Within the past year or so, the company has launched two new products that focus not on a narrow niche market but a fundamental strategy that targets companies with strong balance sheets and big cash flows.
I’ve praised the Pacer US Cash Cows 100 ETF (COWZ) in the past but I think the Pacer Global Cash Cows Dividend ETF (GCOW) deserves similar acclaim. I consider free cash flow one of the best measures of financial health since it tells us how much money is left over after a company pays all the bills and reinvests back into the business. Significant free cash flow gives companies a great deal of flexibility. It allows them to pursue new growth opportunities, pay down debt and, perhaps more importantly from an investor perspective, increase shareholder payouts such as dividends and share buybacks.
The fund uses the FTSE Developed Large Cap Index as its foundation. It’s an index of 1000 large companies from developed nations worldwide. From that universe, it identifies the 300 components with the highest trailing 12 month free cash flow yields. Of those 300, the fund picks out the 100 stocks with the highest trailing 12 month dividend yields. The result is a portfolio filled with companies that have strong balance sheets, lots of cash, above average dividend yields and, in many cases, trade at multiples lower than the S&P 500.
Ascertaining the current yield on the fund is somewhat challenging given how new it is but it looks to be much above the S&P 500’s yield. The fund’s fact sheet quotes a dividend yield of over 4% but the trailing yield appears a bit less. Using the three quarterly dividends distributed thus far produces an annualized yield of around 2.5%. The most recent quarter’s dividend would imply a 3.3% yield. There’s little point in arguing which number is the most correct given the relatively limited history of the fund but all signs point to the fund paying a higher dividend than the broader indices.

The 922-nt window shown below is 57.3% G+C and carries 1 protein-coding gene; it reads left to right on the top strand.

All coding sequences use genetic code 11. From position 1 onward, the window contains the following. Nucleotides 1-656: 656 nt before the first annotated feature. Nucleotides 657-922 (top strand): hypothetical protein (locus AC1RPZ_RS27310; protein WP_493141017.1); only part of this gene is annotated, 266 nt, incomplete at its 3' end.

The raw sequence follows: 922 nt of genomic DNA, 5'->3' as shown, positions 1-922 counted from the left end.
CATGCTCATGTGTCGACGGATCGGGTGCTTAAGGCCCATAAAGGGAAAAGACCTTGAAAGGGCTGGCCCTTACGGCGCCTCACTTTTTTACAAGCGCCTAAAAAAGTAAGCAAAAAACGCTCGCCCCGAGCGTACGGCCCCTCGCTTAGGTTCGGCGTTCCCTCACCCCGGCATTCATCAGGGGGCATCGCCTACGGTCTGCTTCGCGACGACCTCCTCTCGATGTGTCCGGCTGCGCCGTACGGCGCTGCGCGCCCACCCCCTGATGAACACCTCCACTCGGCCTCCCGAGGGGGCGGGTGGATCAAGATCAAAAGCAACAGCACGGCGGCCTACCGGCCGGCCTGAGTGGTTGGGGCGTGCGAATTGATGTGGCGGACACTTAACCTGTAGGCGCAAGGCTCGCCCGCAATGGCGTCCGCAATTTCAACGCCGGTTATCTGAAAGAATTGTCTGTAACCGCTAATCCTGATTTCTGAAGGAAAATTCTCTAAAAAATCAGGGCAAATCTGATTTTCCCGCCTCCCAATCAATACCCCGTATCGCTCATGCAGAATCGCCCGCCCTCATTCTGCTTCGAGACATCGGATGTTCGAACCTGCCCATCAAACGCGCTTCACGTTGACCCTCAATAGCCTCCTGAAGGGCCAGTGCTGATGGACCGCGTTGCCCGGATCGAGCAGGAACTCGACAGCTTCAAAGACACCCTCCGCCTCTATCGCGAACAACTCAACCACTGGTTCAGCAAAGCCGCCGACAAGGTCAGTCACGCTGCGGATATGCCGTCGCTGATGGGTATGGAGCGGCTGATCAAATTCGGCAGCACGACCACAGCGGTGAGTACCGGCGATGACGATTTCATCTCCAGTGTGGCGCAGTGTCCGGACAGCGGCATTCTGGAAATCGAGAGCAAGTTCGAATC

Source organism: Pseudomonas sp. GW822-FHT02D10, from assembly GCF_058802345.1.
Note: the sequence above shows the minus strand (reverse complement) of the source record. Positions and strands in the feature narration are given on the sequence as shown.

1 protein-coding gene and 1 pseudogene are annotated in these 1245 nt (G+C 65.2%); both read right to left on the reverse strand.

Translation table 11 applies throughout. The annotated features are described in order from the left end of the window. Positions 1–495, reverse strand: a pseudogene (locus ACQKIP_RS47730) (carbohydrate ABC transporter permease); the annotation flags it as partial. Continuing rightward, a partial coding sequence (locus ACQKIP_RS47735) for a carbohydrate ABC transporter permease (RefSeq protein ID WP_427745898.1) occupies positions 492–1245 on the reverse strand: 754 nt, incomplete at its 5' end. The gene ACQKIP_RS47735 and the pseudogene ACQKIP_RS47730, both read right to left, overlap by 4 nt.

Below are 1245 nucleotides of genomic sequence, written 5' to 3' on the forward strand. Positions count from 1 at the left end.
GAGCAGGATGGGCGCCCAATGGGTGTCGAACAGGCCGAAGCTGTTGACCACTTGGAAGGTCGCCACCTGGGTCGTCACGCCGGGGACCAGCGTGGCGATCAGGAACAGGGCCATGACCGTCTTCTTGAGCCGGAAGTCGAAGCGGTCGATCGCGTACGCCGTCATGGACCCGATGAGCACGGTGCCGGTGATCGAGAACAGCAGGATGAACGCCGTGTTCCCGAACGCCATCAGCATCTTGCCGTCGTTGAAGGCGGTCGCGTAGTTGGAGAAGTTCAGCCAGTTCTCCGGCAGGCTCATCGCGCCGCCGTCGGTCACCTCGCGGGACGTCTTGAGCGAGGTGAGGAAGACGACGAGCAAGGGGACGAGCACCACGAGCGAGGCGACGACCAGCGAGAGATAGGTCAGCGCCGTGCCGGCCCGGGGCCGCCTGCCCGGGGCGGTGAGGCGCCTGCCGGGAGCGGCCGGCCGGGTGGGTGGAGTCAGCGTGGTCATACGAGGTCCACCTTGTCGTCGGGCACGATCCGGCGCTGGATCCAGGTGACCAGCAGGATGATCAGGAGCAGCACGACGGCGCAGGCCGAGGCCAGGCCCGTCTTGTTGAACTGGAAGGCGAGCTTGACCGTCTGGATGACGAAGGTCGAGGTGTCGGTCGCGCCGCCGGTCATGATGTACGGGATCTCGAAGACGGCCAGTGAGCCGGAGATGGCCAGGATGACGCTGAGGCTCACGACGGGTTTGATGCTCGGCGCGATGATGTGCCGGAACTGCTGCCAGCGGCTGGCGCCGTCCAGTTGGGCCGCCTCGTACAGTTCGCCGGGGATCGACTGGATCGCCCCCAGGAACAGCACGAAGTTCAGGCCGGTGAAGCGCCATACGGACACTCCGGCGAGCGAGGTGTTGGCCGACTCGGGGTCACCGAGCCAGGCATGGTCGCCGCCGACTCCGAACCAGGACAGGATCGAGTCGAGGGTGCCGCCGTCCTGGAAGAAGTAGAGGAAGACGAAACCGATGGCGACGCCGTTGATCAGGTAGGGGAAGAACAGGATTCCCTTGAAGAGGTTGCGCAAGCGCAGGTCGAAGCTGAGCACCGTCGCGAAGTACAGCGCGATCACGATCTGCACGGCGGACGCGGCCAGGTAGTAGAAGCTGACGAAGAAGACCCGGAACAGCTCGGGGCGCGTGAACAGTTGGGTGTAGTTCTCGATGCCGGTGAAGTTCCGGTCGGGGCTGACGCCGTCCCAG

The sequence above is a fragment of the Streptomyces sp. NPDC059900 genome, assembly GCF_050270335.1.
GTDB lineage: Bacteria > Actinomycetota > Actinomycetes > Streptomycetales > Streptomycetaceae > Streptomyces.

The performance of companies with high free cash flow yields has been well-documented. One study found that the top quintile of companies with the highest free cash flow yields significantly outperformed the other 80% of companies with lower FCF yields. Moreover, these results were consistent across companies of all sizes. Small caps, mid caps and large caps with the highest free cash flow yields all outperformed their respective groups with mid caps delivering particularly outsized returns.
The Global Cash Cows Dividend ETF is roughly one-third invested in the United States currently with the United Kingdom, Switzerland and France also receiving larger allocations. The fund is well-diversified across a number of industries with telecom, healthcare, consumer staples, consumer discretionary and tech stocks all accounting for at least 10% of the portfolio. One notable exclusion is financials. Real estate is in the fund but the broader financial sector is excluded from the index. The fund’s forward P/E ratio of 17 is slightly less than the 18 multiple of the S&P 500. The fund is still relatively young with only about $54 million in assets but the strategy underlying it has proven to be a winner. It currently trades about 20,000 shares daily so it may be somewhat operationally inefficient and have higher than average trading costs. Once the fund gets a little bigger and that hurdle is cleared, I like this fund as a potential core holding in many portfolios.
With so many companies producing increasing niche ETF products, it’s nice to see some companies still focusing on solid, long-term fundamental strategies.
The Pacer Global Cash Cows Dividend ETF (BATS:GCOW) was trading at $28.14 per share on Tuesday afternoon, down $0.13 (-0.46%). Year-to-date, GCOW has gained 4.80%, versus a 6.22% rise in the benchmark S&P 500 index during the same period.
David Dierking is a freelance writer focusing primarily on ETFs, mutual funds, dividend income strategies and retirement planning. He has spent more than 20 years in the financial services industry and his background includes experience in investment management, portfolio analytics and asset/liability management at both BMO Financial Group and Strong Capital Management.
He has written for Seeking Alpha, Motley Fool, ETF Trends and Investopedia and was also included in the panel for ETFReference.com’s “101 ETF Investing Tips from the Experts”. He has a B.A. in Finance from Michigan State University and lives in Wisconsin with his wife and two daughters.